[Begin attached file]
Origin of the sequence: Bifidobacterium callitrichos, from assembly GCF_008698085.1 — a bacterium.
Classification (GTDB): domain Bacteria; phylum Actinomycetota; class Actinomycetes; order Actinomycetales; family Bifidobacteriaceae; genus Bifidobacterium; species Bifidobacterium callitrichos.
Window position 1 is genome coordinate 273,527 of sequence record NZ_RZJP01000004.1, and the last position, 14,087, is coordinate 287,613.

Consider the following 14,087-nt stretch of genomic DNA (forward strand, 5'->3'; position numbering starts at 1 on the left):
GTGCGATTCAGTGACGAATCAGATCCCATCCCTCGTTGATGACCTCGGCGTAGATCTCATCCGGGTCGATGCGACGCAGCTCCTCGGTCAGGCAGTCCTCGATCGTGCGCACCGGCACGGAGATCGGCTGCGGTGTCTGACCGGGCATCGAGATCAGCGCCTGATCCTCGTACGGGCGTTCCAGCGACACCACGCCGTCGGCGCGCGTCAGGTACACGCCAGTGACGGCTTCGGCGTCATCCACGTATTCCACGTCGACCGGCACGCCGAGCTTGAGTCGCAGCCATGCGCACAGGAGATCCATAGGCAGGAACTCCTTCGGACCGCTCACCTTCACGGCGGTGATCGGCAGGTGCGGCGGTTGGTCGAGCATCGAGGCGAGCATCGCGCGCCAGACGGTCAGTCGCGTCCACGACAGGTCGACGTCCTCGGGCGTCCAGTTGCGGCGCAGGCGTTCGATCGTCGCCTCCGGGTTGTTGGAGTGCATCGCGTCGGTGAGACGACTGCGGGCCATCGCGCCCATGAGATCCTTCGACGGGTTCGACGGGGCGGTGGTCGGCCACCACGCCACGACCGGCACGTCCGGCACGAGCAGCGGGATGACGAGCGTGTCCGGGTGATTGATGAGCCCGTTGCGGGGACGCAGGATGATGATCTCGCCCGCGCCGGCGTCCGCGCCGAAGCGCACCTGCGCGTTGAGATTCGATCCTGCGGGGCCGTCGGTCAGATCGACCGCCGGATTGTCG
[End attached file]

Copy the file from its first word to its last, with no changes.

Origin of the sequence: Bifidobacterium callitrichos, from assembly GCF_008698085.1 — a bacterium.
Classification (GTDB): domain Bacteria; phylum Actinomycetota; class Actinomycetes; order Actinomycetales; family Bifidobacteriaceae; genus Bifidobacterium; species Bifidobacterium callitrichos.
Window position 1 is genome coordinate 273,527 of sequence record NZ_RZJP01000004.1, and the last position, 14,087, is coordinate 287,613.

Consider the following 14,087-nt stretch of genomic DNA (forward strand, 5'->3'; position numbering starts at 1 on the left):
GTGCGATTCAGTGACGAATCAGATCCCATCCCTCGTTGATGACCTCGGCGTAGATCTCATCCGGGTCGATGCGACGCAGCTCCTCGGTCAGGCAGTCCTCGATCGTGCGCACCGGCACGGAGATCGGCTGCGGTGTCTGACCGGGCATCGAGATCAGCGCCTGATCCTCGTACGGGCGTTCCAGCGACACCACGCCGTCGGCGCGCGTCAGGTACACGCCAGTGACGGCTTCGGCGTCATCCACGTATTCCACGTCGACCGGCACGCCGAGCTTGAGTCGCAGCCATGCGCACAGGAGATCCATAGGCAGGAACTCCTTCGGACCGCTCACCTTCACGGCGGTGATCGGCAGGTGCGGCGGTTGGTCGAGCATCGAGGCGAGCATCGCGCGCCAGACGGTCAGTCGCGTCCACGACAGGTCGACGTCCTCGGGCGTCCAGTTGCGGCGCAGGCGTTCGATCGTCGCCTCCGGGTTGTTGGAGTGCATCGCGTCGGTGAGACGACTGCGGGCCATCGCGCCCATGAGATCCTTCGACGGGTTCGACGGGGCGGTGGTCGGCCACCACGCCACGACCGGCACGTCCGGCACGAGCAGCGGGATGACGAGCGTGTCCGGGTGATTGATGAGCCCGTTGCGGGGACGCAGGATGATGATCTCGCCCGCGCCGGCGTCCGCGCCGAAGCGCACCTGCGCGTTGAGATTCGATCCTGCGGGGCCGTCGGTCAGATCGACCGCCGGATTGTCG